It’s easy to manipulate legislators and voters who are confused. And even our RCV loving Secretary of State is pumping the brakes, ever so softly, on this legislation because of RCV’s “complexity.” Most people, including state legislators, can’t even begin to explain how it works because RCV vote counting, despite the propaganda, is anything but simple.
We all know Left wing ideas don’t need to be understood before being embraced by the masses. If the right buzz words are attached and repeated often enough, via bankrolled advertising campaigns, that’s usually enough to pull in low information voters.
The buzz words dropped Friday at the capitol during the Left’s rally for RCV included the usual “equity, inclusion, diversity” chants along with promising “marginalized” and “POC” candidates more opportunities to acheive public office. All of that sounds very virtuous. Who doesn’t want to encourage good candidates to run for office? Answer: The Left.
Ranked Choice Voting is the Left’s latest weapon against competence. First, RCV does not count every ranked choice vote. It elevates only the votes of those who vote for “fringe,” or losing, candidates. Fringe candidates are those who receive the fewest votes and are typically without much experience, competence or public trust/support. That’s why they end up on the bottom. But, get this, only the second choice votes from the bottom candidate get redistributed to the other candidates until a majority is won. RCV gives the least qualified candidates, and their supporters, proportionally more control over our election outcomes. How is this a good idea? One need only look at the Minneapolis City Council (elected using RCV) to answer that.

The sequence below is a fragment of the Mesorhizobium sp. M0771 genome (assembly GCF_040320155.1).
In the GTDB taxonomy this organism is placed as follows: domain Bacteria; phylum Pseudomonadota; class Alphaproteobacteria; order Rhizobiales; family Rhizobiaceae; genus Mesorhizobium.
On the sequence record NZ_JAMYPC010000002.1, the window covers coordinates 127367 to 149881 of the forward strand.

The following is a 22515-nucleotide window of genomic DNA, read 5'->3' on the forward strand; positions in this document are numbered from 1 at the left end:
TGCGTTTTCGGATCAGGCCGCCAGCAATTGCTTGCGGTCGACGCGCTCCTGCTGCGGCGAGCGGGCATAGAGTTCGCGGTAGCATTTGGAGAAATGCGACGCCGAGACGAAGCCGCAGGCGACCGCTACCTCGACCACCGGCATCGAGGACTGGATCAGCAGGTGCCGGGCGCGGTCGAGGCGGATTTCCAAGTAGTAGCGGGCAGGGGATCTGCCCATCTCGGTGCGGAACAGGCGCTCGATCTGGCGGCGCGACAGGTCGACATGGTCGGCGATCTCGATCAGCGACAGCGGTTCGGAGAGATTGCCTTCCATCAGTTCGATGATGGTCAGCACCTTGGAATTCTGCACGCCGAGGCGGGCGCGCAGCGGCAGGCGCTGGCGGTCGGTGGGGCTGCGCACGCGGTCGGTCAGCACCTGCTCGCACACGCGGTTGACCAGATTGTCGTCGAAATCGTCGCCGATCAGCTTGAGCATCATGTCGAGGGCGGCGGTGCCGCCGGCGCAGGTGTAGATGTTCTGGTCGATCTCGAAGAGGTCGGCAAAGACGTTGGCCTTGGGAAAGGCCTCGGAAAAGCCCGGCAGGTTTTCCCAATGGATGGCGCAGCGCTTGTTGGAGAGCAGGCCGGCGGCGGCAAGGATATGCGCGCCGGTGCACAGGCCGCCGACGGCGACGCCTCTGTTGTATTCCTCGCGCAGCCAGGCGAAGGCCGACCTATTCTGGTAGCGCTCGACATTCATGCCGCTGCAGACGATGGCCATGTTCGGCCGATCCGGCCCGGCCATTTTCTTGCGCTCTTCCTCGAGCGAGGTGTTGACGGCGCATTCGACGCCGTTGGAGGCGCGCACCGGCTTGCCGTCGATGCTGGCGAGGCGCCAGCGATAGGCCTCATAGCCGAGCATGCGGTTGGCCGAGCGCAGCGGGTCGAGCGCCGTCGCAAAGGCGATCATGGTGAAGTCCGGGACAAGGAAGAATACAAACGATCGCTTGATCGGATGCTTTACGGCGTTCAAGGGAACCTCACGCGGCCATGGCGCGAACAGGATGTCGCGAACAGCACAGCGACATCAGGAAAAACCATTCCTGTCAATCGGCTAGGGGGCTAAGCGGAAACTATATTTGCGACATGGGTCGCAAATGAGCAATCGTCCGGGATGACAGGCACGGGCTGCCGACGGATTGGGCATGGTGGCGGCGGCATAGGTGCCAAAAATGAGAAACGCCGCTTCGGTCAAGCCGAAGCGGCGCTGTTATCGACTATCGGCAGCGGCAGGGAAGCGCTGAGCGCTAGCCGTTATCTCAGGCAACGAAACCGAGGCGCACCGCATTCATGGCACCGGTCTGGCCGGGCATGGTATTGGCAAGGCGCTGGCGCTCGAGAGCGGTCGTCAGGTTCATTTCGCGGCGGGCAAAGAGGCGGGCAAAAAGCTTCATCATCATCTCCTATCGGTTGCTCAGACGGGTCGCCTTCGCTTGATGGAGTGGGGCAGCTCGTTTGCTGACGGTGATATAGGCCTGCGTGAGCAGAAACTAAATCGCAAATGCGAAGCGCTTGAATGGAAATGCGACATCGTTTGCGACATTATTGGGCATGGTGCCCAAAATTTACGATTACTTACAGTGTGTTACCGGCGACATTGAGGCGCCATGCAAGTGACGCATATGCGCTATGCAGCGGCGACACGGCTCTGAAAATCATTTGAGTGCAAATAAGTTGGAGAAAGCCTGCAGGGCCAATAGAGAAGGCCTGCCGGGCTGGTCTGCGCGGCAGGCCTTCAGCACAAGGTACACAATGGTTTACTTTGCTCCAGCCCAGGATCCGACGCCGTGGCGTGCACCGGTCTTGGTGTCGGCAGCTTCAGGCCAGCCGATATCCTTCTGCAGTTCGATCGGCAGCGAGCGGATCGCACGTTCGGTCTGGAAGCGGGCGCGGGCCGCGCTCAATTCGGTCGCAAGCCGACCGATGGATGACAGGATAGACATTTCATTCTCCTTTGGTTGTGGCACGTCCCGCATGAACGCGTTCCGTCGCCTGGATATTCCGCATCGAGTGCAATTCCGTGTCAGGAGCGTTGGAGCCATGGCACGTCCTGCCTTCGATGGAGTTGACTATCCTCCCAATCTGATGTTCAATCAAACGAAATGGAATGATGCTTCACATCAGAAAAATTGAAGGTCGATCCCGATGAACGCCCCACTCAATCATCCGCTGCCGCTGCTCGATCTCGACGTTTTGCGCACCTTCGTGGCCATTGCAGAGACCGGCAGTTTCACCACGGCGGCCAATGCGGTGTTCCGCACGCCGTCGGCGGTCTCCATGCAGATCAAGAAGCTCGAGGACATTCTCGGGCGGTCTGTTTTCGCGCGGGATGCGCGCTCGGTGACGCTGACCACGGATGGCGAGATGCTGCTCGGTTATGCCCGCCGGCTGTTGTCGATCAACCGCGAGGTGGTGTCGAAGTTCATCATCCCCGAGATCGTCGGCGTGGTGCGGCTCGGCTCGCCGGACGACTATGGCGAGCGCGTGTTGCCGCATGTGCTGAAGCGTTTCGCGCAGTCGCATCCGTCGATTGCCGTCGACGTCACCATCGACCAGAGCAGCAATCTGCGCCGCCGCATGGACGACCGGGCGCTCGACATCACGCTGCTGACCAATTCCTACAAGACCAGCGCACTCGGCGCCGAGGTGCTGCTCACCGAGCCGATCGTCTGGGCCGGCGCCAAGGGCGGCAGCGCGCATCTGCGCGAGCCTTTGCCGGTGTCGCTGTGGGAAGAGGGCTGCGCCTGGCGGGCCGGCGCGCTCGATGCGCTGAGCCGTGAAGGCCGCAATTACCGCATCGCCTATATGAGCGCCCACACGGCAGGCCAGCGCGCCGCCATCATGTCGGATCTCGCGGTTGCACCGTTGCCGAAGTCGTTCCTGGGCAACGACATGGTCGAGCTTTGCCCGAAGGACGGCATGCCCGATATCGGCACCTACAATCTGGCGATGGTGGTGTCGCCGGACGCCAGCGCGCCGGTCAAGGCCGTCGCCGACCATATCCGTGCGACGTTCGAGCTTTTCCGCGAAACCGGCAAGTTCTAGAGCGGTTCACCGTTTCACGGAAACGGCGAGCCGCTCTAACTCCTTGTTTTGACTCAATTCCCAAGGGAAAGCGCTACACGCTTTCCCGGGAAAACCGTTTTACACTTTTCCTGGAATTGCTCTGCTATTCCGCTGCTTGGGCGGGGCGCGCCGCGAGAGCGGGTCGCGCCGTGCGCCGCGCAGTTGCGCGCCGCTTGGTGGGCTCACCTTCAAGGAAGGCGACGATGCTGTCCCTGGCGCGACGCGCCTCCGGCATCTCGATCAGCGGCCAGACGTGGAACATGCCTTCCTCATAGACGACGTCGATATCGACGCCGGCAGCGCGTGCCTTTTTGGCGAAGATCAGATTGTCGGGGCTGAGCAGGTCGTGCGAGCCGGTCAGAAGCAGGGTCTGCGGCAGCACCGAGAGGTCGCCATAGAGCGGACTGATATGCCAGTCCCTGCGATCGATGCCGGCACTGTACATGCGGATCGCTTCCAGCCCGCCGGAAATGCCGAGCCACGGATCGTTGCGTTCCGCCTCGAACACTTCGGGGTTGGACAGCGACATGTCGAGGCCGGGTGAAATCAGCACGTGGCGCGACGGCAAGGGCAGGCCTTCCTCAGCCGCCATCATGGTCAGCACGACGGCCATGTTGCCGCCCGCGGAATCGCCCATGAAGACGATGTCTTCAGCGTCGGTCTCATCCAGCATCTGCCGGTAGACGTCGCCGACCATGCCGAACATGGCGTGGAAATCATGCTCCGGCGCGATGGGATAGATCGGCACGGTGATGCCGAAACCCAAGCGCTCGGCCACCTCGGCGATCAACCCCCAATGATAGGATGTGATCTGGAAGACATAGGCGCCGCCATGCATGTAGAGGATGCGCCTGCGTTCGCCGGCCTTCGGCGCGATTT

Individual attributes demonstrating excellence and competence are important when evaluating people for all sorts of critical jobs like surgeons, pilots, architects, teachers, and, I’d argue, elected leaders who vote on public policy.
Our current political process, as flawed and imperfect as it is, provides a means to compete with other candidates to determine the most qualified. Our current election process also allows for run-off elections where, if necessary, voters get to choose between two top candidates they know, rather than casting a blind “automatic” second choice having an unknown impact on the final outcome.
The word meritocracy has gotten a bad rap recently in our woke culture, seeing its meaning (i.e., Rule by merit or talent, established by competition) distorted and equated with “bias,” which, interestingly, shows up as an antonym for the word! If you look up antonyms of “meritocracy” you’ll find: discrimination, prejudice, inequity, bias, unfairness, partisanship, one-sidedness, etc.
Discrimination? Bias? Inequity? Unfairness? Aren’t these things we all abhor? Shouldn’t we embrace, then, the opposite? Shouldn’t we embrace, then, meritocracy and the competition among candidates which leads to the best ones being elected? The Left thinks not.
RCV makes it harder for candidates to win who are vetted, experienced, competent, intelligent and, most importantly, have broad public support. In addition, it benefits the Left and its splinter parties (Grassroots Legalize Cannabis party, Legal Marijuana Now party, Green Party) by giving their voters more influence (more votes) in our elections. Implementation of RCV would virtually guarantee the end of our ability to elect the best and brightest leaders, whether they be POC, women, marginalized or of different faiths. There’s nothing good about that.
The less qualified, inexperienced, and ignorant our elected leaders are, the easier they are to control and manipulate with propaganda. RCV delivers on that promise.